Dataset | Particle Size Number Distribution, p(a) | Particle Size Volume Distribution | |||
---|---|---|---|---|---|

Mean Size, D (μm) | Standard dev., std (μm) | std/D (-) | Geometric Mean (μm) | Geometric std (-) | |

Danube | 3.7 | 4.0 | 1.1 | 28.0 | 2.2 |

Colastiné (Parana): wash-load | 1.0 | 0.8 | 0.8 | 6.7 | 2.8 |

Colastiné (Parana): suspended-load | 92.1 | 31.5 | 0.3 | 117.4 | 1.3 |

Parana main channel: suspended-load | 82.5 | 26.3 | 0.3 | 105.7 | 1.4 |

Dataset | Minimum | Mean | Maximum |
---|---|---|---|

Danube | 256 | 326 | 401 |

Colastiné (Parana): wash-load | 389 | 426 | 449 |

Colastiné (Parana): suspended-load | 6.5 | 34.8 | 92.4 |

Parana main channel: suspended-load | 10.3 | 19.3 | 32.2 |

**Figure 6.**Subset of four PSDs from analysis of sediment suspended from the riverbed: samples in two verticals with different depths in the secondary reach Colastiné of the Parana system.

**Figure 7.**Subset of two PSDs from analysis of sediment suspended from the riverbed: depth-averaged samples of two verticals with different water depths in the main channel of the Parana River at Rosario bifurcation.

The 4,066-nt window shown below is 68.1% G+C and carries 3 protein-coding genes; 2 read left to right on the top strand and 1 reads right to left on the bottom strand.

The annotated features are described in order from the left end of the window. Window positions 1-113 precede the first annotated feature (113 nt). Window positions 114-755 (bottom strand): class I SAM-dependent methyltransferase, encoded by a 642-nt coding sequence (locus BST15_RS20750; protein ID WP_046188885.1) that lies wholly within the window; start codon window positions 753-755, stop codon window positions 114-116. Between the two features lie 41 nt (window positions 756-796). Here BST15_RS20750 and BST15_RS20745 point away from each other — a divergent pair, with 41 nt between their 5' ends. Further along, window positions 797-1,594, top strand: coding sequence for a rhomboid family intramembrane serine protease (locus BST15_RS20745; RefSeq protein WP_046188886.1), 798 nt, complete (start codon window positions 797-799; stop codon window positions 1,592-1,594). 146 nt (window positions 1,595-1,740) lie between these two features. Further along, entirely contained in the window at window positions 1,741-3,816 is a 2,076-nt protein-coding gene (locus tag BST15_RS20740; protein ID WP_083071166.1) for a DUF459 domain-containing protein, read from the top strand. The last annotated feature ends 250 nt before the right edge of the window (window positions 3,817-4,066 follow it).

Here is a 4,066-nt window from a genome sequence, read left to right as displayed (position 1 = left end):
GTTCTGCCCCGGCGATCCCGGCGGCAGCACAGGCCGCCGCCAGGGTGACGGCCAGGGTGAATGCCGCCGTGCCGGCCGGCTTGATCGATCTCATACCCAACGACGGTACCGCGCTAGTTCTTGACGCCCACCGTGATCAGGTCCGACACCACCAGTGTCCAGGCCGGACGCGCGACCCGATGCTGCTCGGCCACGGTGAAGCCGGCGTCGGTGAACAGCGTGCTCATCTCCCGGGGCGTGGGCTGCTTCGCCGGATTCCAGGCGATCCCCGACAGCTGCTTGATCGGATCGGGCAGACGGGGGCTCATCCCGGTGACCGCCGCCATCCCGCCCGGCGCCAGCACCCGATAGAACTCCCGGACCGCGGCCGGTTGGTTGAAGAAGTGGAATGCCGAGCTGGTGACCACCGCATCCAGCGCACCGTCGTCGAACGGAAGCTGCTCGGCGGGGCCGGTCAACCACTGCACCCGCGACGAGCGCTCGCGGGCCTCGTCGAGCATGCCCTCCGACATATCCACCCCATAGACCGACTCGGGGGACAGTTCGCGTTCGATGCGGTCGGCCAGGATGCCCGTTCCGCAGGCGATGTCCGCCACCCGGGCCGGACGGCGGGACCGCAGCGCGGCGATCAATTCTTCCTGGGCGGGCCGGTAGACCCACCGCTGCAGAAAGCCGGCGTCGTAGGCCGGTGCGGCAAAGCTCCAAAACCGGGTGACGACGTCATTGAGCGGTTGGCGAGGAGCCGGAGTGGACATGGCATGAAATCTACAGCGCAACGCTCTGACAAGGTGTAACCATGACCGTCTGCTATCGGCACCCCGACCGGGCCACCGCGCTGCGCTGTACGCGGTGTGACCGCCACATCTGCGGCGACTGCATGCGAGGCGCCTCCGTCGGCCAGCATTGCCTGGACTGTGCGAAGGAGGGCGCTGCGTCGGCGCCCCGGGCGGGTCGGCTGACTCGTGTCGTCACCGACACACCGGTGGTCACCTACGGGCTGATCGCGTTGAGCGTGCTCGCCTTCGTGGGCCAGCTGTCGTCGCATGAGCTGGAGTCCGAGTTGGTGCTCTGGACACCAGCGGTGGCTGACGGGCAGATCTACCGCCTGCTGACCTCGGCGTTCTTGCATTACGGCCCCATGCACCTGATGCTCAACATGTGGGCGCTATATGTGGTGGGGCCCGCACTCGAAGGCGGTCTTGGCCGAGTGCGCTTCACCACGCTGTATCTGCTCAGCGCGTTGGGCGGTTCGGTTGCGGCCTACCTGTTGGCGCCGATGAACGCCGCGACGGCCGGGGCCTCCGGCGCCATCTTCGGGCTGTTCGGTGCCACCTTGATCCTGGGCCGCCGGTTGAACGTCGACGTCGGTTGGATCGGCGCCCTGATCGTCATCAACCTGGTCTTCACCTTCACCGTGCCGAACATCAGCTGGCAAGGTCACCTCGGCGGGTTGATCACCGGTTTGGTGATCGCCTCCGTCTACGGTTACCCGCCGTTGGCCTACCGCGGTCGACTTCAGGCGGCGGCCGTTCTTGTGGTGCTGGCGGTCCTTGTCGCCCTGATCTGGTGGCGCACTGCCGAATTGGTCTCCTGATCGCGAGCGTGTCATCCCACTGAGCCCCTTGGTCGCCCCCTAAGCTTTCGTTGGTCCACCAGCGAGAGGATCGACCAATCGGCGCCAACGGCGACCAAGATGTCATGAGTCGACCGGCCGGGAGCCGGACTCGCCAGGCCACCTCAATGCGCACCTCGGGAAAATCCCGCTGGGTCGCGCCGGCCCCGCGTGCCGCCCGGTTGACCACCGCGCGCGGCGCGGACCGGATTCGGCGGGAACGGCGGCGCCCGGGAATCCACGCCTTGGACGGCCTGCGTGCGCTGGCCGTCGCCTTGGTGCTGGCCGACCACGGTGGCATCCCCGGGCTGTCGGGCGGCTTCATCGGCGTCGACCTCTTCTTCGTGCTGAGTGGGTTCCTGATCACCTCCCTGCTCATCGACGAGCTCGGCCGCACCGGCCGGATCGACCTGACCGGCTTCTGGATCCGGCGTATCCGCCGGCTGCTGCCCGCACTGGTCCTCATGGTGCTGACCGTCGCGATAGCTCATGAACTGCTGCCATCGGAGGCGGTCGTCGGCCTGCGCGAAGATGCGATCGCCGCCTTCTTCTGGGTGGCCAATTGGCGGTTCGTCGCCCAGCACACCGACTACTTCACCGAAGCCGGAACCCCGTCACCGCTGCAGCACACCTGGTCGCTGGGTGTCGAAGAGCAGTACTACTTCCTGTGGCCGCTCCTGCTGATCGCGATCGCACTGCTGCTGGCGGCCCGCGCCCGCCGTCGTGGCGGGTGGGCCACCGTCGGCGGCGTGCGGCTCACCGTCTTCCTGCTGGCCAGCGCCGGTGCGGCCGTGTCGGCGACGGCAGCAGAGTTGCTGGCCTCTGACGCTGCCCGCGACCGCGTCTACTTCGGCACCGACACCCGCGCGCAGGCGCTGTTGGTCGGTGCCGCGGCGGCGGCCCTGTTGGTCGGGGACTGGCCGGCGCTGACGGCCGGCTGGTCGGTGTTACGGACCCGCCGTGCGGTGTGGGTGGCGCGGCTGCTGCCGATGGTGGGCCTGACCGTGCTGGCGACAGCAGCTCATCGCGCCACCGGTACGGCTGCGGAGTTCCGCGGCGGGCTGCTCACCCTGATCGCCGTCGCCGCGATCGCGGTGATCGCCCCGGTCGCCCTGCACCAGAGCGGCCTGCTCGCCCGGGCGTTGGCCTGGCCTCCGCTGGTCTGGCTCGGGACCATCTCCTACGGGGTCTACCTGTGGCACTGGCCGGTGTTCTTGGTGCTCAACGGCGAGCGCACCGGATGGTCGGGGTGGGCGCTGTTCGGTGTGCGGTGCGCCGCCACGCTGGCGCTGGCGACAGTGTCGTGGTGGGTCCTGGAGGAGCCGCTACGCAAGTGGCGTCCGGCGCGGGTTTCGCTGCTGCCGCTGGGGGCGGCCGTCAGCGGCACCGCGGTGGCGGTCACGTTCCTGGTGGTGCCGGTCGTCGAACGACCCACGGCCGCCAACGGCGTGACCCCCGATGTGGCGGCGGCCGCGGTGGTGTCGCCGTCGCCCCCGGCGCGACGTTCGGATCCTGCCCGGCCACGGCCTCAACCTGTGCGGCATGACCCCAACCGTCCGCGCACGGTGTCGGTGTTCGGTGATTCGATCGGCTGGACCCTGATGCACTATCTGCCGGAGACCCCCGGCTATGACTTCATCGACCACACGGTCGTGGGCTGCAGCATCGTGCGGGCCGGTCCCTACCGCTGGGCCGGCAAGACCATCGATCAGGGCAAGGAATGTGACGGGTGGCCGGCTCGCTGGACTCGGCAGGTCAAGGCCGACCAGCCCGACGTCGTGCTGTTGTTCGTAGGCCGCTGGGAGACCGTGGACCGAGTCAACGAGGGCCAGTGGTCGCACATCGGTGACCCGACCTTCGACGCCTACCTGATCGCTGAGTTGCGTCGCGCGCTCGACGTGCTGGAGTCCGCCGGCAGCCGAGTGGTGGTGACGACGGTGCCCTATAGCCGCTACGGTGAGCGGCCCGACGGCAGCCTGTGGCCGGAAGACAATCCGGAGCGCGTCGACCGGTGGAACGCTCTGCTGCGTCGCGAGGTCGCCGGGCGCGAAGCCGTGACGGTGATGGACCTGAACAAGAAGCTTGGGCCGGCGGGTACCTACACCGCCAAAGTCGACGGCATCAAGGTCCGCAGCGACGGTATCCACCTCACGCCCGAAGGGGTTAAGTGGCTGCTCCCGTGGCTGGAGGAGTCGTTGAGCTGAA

#### 3.2. Backscattering Coefficient and Viscous-Scattering Attenuation Normalized Coefficients

_{s}

^{2}, ζ

_{sv}and ζ

_{ss}, respectively) vary with the number PSD, which is in agreement with equations reported in the subtopic 2.2. As already mentioned, these variations deteriorate the backscattering strength to concentration correlation.

**Figure 8.**(

**a**) Backscattering coefficient; (

**b**) scattering attenuation normalized coefficient and (

**c**) viscous attenuation normalized coefficient: values at 1200 kHz among measured number PSDs, functions at three frequencies (600, 1200 and 8000 kHz) for mono-size suspension and values at 1200 kHz for synthetic number PSDs (Figure 9) characterized with fixed values of the std (2, 4, 18 and 28 μm).